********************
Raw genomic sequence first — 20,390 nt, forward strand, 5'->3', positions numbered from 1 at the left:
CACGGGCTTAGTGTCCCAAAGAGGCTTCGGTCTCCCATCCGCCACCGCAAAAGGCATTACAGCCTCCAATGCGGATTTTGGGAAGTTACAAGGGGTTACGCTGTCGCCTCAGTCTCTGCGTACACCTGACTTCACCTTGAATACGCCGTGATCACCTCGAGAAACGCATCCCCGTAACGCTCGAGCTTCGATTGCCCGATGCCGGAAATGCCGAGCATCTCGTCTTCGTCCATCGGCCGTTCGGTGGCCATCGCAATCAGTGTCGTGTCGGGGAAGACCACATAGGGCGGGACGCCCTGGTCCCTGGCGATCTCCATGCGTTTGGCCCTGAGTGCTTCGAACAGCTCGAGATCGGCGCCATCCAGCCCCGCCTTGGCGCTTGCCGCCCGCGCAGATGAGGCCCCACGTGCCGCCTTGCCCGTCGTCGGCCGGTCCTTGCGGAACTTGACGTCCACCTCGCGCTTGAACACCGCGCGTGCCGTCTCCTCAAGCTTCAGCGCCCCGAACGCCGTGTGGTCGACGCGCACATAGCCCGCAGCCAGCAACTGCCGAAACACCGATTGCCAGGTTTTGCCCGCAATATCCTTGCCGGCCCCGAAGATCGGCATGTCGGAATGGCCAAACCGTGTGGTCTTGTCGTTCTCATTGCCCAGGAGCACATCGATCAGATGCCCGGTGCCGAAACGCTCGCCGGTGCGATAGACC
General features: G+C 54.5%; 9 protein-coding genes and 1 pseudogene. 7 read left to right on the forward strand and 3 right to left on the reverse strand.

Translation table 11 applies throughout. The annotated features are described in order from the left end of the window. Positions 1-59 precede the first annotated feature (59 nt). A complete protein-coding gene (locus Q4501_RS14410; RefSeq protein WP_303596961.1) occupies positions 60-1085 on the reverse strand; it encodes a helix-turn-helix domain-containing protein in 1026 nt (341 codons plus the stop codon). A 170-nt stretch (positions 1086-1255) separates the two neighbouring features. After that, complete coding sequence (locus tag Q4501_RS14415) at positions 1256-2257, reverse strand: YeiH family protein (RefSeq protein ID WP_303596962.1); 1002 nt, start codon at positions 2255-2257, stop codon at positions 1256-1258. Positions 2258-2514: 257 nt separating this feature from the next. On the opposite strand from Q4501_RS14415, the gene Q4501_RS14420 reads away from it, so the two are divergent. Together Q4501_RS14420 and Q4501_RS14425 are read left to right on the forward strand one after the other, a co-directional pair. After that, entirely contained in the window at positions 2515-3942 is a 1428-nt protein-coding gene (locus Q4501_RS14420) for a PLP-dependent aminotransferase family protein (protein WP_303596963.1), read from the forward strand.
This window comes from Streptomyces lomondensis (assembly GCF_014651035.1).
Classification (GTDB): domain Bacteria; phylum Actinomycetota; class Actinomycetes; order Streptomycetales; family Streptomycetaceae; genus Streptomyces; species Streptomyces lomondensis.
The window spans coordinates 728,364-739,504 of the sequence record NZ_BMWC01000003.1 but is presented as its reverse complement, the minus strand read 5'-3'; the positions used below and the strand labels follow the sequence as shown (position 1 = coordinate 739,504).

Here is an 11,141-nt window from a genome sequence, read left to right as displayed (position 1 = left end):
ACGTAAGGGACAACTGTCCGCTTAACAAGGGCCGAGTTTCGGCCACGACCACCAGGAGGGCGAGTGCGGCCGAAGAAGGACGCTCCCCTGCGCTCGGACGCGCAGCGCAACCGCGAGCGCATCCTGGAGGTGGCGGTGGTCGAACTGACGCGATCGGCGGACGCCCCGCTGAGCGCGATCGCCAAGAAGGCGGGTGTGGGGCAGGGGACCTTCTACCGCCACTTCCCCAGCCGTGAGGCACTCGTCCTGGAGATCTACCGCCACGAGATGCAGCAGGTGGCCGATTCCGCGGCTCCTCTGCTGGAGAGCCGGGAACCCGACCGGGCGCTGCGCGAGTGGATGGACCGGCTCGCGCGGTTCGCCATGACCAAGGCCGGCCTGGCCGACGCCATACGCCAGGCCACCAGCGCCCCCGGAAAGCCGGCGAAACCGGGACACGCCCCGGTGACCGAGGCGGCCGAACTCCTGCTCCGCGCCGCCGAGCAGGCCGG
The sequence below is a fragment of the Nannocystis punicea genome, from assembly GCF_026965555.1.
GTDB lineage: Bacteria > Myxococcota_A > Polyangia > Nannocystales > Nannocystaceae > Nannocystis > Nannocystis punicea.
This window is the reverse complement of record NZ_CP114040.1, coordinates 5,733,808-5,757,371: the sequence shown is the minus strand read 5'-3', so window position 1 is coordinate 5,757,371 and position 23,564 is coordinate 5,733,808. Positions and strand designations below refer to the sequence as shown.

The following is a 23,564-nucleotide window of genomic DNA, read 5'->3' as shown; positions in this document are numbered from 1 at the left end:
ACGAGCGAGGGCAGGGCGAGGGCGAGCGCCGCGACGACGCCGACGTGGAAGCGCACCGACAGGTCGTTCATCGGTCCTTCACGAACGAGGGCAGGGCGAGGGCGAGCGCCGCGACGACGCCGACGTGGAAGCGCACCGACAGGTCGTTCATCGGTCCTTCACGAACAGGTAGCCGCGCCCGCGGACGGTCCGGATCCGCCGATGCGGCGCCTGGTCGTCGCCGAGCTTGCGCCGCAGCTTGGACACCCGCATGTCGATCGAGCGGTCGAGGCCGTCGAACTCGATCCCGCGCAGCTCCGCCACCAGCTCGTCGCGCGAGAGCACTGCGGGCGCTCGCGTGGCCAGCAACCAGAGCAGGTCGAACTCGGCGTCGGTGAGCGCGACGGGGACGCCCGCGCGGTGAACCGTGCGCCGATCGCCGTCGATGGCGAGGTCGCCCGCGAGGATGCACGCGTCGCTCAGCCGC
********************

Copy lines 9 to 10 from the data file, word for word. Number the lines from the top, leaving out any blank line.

ACGTAAGGGACAACTGTCCGCTTAACAAGGGCCGAGTTTCGGCCACGACCACCAGGAGGGCGAGTGCGGCCGAAGAAGGACGCTCCCCTGCGCTCGGACGCGCAGCGCAACCGCGAGCGCATCCTGGAGGTGGCGGTGGTCGAACTGACGCGATCGGCGGACGCCCCGCTGAGCGCGATCGCCAAGAAGGCGGGTGTGGGGCAGGGGACCTTCTACCGCCACTTCCCCAGCCGTGAGGCACTCGTCCTGGAGATCTACCGCCACGAGATGCAGCAGGTGGCCGATTCCGCGGCTCCTCTGCTGGAGAGCCGGGAACCCGACCGGGCGCTGCGCGAGTGGATGGACCGGCTCGCGCGGTTCGCCATGACCAAGGCCGGCCTGGCCGACGCCATACGCCAGGCCACCAGCGCCCCCGGAAAGCCGGCGAAACCGGGACACGCCCCGGTGACCGAGGCGGCCGAACTCCTGCTCCGCGCCGCCGAGCAGGCCGG
The sequence below is a fragment of the Nannocystis punicea genome, from assembly GCF_026965555.1.